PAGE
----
By early 1961, bassist Davis had been replaced by Reggie Workman while Eric Dolphy joined the group as a second horn around the same time. The quintet had a celebrated (and extensively recorded) residency in November 1961 at the Village Vanguard, which demonstrated Coltrane's new direction. It featured the most experimental music he'd played up to this point, influenced by Indian ragas, the recent developments in modal jazz, and the burgeoning free jazz movement. Longtime Sun Ra saxophonist John Gilmore was particularly influential; the most celebrated of the Vanguard tunes, the 15-minute blues, "Chasin' the 'Trane", was strongly inspired by Gilmore's music. Reggie Workman (b. ... Eric Allan Dolphy (June 20, 1928 – June 29, 1964) was a jazz musician who played alto saxophone, flute and bass clarinet. ... The Village Vanguard is a famous jazz club, located at 178 Seventh Avenue (just below W 11th St. ... Raga (राग) (rāg /राग (Hindi), raga (Anglicised from rāgaḥ/रागः (Sanskrit)) or rāgam /ராகம் (Tamil)) are the very detailed melodic modes used in Indian classical music. ... Modal jazz is jazz played using musical modes rather than chord progressions. ... This article or section cites very few or no references or sources. ... Sun Ra (Born Herman Poole Blount; legal name Le Sonyr Ra;[1] born May 22, 1914 in Birmingham, Alabama, died May 30, 1993 in Birmingham, Alabama) was an innovative jazz composer, bandleader, piano and synthesizer player, poet and philosopher known for his cosmic philosophy, musical compositions and performances. ... John Gilmore John Gilmore (October 29, 1931 - August 20, 1995) was a jazz tenor saxophone player best-known for his long tenure as a member of Sun Ras Arkestra. ...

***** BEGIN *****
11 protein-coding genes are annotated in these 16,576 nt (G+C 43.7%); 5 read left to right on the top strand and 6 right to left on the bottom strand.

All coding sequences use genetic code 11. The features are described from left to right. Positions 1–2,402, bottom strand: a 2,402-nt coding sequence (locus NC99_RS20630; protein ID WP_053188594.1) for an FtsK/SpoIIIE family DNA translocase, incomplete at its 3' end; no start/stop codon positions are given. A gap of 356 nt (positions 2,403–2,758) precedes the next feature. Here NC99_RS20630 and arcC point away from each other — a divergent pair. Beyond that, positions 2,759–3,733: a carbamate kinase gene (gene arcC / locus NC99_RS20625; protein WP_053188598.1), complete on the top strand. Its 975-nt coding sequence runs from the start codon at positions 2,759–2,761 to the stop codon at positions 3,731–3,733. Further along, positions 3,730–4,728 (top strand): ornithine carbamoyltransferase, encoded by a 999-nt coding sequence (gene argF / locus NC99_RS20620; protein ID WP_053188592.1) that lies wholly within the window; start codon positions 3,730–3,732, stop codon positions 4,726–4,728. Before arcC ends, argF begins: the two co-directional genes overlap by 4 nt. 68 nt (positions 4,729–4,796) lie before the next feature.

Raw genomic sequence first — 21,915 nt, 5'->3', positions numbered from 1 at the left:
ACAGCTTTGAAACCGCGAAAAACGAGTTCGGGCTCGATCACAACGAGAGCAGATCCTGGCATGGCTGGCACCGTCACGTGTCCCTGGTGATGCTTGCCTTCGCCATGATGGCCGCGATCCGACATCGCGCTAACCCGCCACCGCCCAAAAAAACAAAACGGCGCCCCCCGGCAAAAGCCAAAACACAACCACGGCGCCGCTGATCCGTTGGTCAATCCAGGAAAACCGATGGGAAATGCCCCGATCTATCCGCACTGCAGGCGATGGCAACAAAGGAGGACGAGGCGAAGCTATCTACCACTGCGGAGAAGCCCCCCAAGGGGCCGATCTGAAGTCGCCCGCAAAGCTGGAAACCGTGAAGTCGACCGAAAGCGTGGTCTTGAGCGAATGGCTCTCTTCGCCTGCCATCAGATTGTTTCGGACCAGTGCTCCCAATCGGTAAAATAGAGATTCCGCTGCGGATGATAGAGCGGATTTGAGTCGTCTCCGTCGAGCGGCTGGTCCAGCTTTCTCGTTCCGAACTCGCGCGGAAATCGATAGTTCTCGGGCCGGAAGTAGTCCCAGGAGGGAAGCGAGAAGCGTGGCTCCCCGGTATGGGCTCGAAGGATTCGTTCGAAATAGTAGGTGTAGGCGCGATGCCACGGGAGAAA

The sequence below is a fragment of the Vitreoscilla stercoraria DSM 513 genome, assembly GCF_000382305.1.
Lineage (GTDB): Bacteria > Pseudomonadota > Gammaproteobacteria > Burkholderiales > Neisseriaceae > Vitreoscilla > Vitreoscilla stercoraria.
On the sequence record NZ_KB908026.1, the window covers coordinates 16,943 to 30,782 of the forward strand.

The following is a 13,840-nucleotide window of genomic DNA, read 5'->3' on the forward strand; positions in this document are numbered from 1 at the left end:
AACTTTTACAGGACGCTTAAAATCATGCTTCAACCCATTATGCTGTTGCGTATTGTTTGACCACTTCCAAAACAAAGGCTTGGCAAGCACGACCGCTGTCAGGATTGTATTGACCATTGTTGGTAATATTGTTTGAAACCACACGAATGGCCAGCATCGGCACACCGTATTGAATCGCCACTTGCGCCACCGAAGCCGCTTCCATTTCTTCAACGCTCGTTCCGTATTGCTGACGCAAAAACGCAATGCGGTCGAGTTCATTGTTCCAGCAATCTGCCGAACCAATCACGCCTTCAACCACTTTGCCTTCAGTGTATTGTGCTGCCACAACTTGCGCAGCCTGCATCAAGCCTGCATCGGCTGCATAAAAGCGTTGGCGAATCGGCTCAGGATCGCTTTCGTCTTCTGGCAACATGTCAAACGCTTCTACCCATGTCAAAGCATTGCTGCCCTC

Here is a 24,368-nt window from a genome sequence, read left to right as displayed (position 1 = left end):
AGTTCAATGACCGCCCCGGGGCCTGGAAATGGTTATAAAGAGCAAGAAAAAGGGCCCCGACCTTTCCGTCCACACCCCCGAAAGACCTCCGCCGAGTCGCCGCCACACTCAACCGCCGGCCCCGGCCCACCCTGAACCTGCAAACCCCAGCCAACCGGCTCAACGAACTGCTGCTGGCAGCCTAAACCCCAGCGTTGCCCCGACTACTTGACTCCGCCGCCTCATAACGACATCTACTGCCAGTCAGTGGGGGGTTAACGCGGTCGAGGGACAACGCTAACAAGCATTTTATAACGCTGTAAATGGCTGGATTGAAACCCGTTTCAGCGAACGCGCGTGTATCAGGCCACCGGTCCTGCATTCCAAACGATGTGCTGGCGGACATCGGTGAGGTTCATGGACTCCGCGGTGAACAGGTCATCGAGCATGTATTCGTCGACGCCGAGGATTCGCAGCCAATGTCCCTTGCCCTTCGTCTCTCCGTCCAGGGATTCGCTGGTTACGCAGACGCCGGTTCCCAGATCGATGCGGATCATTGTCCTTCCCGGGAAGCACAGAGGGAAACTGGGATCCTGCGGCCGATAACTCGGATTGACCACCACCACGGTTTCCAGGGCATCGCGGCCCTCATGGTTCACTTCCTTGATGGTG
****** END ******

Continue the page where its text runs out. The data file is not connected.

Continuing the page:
During this period, critics were fiercely divided in their estimation of Coltrane, who had radically altered his style. Audiences, too, were perplexed; in France he was famously booed during his final tour with Davis. In 1961, Down Beat magazine indicted Coltrane, along with Eric Dolphy, as players of "Anti-Jazz" in an article that bewildered and upset the musicians. Coltrane admitted some of his early solos were based mostly on technical ideas. Furthermore, Dolphy's angular, voice-like playing earned him a reputation as a figurehead of the "New Thing" (also known as "Free Jazz" and "Avant-Garde") movement led by Ornette Coleman, which was also denigrated by some jazz musicians (including Trane's old boss, Miles Davis) and critics. But as Coltrane's style further developed, he was determined to make each performance "a whole expression of one's being", as he would call his music in a 1966 interview. Down Beat is an American magazine devoted to jazz. ... Eric Allan Dolphy (June 20, 1928 – June 29, 1964) was a jazz musician who played alto saxophone, flute and bass clarinet. ... Ornette Coleman (born March 9, 1930) is an American saxophonist, violinist, trumpeter and composer. ...


Classic Quartet period (1962–1965)

In 1962, Dolphy departed and Jimmy Garrison replaced Workman as bassist. From then on, the "Classic Quartet", as it would come to be known, with Tyner, Garrison, and Jones, produced searching, spiritually driven work. Coltrane was moving toward a more harmonically static style that allowed him to expand his improvisations rhythmically, melodically, and motivically. Harmonically complex music was still present, but on stage Coltrane heavily favored continually reworking his "standards": "Impressions", "My Favorite Things", and "I Want to Talk about You." Jimmy Garrison (March 3, 1933 – April 7, 1976) was an American jazz double bassist best known for his long association with John Coltrane from 1961 – 1967. ...